One Steve Limit is a very, very dangerous site. Sometimes I’ll start reading it late at night, and I have to stop when it’s much later night and my brain has jellified. Look up anything at all, and you’ll wind up in a dense forest of fascinating related pages. It makes getting lost on Wikipedia look absolutely harmless by comparison. So fair warning, if you follow this link you’ll be there a long time.

Allow me to introduce the One Steve Limit, a literary device that appears in practically everything ever written, ever. Authors avoid using names that are remotely similar to each other because it’s distracting to the reader; they get confused because they can’t keep the characters straight, or even worse: the author gets confused.


In both books I’ve published so far, I’ve averted this trope, and in the first I even went so far as to lampshade it. (If you haven’t spent 300 hours on TV Tropes yet, averting a trope is pretty self-explanatory, but lampshading means to call attention to it and move on. They are not mutually exclusive.) While I don’t intend to write every book this way, and haven’t, I had my reasons for doing it.

First, I noticed this phenomenon way before I knew there was a trope named for it. It’s always bugged me. I remember in grade school, I never had one year in which there wasn’t at least one overlap between first names in the class—and this across a couple different schools, so it wasn’t all the same group of kids. In college, overlaps happened in any class that was big enough. It’s not unlike the so-called birthday paradox: with 23 people in a room, the odds are 50% that two of them share a birthday. In some countries, as the trope notes, this is actually much worse because the popular names change in waves far more obvious than the ones that sweep through the Anglosphere—to the point where if you’re writing fiction with characters from a place like France, you should research which names were popular around the time they would have been born.

In One Woke Up, when I started expanding from the novella I realized that the environment, a hotel with nearly 60 residents, needed to feel like it really did have that many people. It needed to feel like a community. Breaking trope was a perfect way to handle that, and as a result I feel really satisfied with the way the background characters come across. Yes, it means I have four characters named Jennifer and at least three each named Mike and Sara, but all it took was being sure to handle it well. The community often gives people letter names, like Sara O., and the narrator breaks down the prominent Jennifers into Perky Jenn, Hot Jenn, and later new-Jenny (or just Jenny). Clarity is maintained throughout, and I don’t think it ever gets cumbersome. No one who’s read it has said so either.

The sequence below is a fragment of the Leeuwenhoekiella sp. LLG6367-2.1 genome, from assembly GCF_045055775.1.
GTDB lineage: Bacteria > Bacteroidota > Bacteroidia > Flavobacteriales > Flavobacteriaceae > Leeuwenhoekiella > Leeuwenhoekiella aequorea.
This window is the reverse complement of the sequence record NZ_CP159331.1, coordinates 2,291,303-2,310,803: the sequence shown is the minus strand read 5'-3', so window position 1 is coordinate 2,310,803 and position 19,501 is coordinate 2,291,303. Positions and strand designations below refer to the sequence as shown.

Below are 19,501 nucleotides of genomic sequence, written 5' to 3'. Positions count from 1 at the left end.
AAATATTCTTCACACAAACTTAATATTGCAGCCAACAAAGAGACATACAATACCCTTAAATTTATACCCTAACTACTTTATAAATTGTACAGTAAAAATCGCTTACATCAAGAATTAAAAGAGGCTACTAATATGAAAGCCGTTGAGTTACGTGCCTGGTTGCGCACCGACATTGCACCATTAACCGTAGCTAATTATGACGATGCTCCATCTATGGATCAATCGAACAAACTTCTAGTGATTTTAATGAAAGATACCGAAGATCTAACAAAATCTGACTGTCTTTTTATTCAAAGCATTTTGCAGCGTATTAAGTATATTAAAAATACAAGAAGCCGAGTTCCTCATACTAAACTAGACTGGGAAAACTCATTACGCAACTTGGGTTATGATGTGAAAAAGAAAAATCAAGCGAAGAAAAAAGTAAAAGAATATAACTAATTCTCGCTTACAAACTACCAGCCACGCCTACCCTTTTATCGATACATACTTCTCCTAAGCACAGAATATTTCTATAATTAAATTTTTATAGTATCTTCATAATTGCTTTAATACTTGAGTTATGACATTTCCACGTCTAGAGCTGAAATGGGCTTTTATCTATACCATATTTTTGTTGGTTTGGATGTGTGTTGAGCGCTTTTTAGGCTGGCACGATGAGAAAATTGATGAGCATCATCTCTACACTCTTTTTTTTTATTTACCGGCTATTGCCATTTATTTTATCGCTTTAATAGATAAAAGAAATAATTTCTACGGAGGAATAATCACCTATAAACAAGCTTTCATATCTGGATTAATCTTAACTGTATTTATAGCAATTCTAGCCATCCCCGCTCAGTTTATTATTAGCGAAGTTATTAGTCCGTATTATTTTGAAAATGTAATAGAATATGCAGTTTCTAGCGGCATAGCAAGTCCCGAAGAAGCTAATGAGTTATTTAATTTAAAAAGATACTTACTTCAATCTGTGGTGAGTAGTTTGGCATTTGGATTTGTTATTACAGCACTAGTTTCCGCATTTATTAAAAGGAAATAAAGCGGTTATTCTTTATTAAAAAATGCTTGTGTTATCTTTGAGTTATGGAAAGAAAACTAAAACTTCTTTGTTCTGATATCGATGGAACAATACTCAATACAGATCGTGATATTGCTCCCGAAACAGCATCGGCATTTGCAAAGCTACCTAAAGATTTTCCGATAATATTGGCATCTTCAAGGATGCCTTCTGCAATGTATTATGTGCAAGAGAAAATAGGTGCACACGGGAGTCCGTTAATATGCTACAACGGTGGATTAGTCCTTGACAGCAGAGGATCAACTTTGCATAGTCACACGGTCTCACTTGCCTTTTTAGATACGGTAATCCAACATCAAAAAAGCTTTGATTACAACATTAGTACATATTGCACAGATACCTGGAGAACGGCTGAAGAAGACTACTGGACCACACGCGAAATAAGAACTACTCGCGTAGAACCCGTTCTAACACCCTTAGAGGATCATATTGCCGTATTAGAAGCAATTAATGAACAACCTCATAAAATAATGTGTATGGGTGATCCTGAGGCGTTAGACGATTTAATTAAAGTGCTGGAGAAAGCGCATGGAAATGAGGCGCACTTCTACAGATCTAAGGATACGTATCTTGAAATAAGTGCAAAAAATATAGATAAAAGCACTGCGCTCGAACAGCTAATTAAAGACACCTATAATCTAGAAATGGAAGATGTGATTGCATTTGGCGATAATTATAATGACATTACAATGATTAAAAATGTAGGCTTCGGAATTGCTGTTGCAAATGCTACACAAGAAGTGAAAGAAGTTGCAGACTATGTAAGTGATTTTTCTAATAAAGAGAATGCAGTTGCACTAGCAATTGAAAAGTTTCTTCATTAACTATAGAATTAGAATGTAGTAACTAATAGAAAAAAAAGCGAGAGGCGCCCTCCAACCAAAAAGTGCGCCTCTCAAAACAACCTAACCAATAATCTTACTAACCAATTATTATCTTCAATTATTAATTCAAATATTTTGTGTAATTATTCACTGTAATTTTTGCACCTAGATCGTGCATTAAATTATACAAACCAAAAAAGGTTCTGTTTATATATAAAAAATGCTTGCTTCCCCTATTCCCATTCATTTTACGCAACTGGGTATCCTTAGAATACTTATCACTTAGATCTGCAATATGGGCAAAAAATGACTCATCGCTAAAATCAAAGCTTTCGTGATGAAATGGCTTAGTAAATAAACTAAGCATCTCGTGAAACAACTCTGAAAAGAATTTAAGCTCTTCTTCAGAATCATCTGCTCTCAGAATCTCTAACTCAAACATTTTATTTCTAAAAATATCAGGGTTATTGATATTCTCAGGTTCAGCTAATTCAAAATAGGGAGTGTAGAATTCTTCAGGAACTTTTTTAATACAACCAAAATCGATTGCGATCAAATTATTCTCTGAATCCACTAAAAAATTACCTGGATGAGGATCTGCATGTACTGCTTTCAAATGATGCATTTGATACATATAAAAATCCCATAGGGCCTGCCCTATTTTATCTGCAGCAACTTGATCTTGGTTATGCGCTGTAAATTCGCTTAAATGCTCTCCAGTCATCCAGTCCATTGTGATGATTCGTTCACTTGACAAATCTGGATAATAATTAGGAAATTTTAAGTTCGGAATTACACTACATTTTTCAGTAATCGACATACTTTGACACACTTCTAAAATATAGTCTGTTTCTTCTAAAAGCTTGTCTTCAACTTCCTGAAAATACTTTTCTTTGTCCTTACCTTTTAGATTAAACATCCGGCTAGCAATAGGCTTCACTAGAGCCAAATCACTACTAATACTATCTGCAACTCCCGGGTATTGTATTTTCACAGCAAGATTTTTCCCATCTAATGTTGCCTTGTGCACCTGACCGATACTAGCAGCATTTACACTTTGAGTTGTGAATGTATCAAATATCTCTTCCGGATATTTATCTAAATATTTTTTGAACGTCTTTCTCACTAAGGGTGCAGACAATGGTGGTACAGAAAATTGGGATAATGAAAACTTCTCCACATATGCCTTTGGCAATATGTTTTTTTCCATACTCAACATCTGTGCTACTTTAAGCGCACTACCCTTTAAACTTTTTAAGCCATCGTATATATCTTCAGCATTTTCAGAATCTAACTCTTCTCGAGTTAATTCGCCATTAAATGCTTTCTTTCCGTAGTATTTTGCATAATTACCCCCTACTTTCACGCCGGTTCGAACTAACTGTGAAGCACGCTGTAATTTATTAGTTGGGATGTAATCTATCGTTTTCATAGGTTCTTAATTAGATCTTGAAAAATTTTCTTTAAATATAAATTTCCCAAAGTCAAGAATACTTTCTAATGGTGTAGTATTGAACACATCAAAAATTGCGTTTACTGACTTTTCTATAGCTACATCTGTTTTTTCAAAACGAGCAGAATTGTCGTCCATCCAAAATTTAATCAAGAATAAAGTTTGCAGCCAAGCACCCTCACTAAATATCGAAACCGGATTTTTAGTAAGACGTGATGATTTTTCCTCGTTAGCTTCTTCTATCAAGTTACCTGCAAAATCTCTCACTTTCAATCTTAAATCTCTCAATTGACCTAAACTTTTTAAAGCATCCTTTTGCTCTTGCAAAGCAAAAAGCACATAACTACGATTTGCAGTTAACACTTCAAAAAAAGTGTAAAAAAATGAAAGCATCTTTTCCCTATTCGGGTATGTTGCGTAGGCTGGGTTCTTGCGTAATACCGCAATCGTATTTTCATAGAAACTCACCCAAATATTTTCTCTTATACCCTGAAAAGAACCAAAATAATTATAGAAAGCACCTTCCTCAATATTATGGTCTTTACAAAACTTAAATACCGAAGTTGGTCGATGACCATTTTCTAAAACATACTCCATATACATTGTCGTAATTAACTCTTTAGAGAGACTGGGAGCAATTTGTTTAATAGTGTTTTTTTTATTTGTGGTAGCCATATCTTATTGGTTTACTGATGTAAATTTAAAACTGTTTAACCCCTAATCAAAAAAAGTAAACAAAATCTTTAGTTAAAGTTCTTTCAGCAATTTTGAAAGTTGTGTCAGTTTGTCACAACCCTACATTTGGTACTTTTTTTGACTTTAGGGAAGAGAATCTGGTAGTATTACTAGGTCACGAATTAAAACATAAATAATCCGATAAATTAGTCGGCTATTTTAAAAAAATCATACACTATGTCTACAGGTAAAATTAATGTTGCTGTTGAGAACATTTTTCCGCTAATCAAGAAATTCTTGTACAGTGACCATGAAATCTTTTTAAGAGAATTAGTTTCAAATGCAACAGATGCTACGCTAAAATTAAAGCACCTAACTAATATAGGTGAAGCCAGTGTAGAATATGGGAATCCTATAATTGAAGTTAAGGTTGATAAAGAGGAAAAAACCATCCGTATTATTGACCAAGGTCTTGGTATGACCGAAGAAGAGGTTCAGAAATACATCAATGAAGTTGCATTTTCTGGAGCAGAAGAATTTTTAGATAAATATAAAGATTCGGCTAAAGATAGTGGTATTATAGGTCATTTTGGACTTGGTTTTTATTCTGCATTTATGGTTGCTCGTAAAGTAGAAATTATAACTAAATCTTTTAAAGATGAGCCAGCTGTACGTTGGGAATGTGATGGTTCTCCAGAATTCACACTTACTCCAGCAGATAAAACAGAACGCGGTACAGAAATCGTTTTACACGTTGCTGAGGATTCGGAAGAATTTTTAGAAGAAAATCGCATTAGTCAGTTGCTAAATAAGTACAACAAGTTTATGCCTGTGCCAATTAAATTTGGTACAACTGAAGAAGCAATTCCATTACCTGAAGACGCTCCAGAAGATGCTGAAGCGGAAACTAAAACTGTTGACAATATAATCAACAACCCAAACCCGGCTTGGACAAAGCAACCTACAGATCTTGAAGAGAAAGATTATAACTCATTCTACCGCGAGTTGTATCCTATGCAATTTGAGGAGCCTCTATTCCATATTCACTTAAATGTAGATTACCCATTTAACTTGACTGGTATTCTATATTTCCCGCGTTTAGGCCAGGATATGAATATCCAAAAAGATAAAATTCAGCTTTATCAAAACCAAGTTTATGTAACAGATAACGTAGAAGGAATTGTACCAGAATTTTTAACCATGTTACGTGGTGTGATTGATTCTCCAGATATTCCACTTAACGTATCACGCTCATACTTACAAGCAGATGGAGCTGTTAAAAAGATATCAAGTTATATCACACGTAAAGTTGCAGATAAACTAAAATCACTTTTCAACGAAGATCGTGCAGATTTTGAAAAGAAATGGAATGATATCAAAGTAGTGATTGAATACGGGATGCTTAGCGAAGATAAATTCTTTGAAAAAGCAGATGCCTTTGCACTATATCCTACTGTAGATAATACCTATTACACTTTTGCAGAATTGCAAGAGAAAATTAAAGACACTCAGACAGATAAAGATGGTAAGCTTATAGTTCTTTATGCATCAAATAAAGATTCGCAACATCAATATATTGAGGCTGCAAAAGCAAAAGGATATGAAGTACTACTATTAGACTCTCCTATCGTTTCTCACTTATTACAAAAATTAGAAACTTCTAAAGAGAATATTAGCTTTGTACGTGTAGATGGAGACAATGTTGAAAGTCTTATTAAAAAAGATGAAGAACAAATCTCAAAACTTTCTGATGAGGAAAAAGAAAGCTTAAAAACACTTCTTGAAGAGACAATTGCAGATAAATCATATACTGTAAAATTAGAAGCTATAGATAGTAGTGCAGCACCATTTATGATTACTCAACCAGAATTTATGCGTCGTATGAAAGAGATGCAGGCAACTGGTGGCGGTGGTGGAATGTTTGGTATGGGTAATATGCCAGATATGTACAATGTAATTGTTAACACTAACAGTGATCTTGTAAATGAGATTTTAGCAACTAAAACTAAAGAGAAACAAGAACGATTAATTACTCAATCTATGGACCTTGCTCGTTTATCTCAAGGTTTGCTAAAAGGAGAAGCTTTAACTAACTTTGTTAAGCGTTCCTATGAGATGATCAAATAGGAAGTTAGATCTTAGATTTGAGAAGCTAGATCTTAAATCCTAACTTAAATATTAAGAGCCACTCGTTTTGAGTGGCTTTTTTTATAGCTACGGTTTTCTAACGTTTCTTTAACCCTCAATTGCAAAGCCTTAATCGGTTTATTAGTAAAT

I couldn’t help bucking the trend again somewhat in The Affix, in that the three best friends who are main characters are Matt, Mike, and Mark. It helps that Matt is the narrator and his name doesn’t come up as often. Is it confusing that they’re all so much alike? Readers have noted that it’s different, but beyond a minor adjustment I don’t think it’s that bad. The characters all have different personalities, and Mike stands out from Mark by dint of being more outspoken and having a quicker wit. This did show me there’s a limit to how far you can take that kind of thing, though, which is proof that as annoying as the trope is, it shouldn’t be played with lightly.

Remember that warning not to go to lightly? Well, I just found out the Affix is both a Clingy MacGuffin and Weirdness Magnet, and also of course a Mineral MacGuffin. I found out a lot of other things, too, and now it’s an hour later. The site is like that. Another MacGuffin trope I could mention is a spoiler, but I can say readily that the whole book is one gigantic MagGuffin Melee. The book of course has a MacGuffin Title. A few of the villains are Affably Evil, with a few cases of Villains Out Shopping. And now it’s two hours later.


About Lummox JR

Aspiring to be a beloved supervillain
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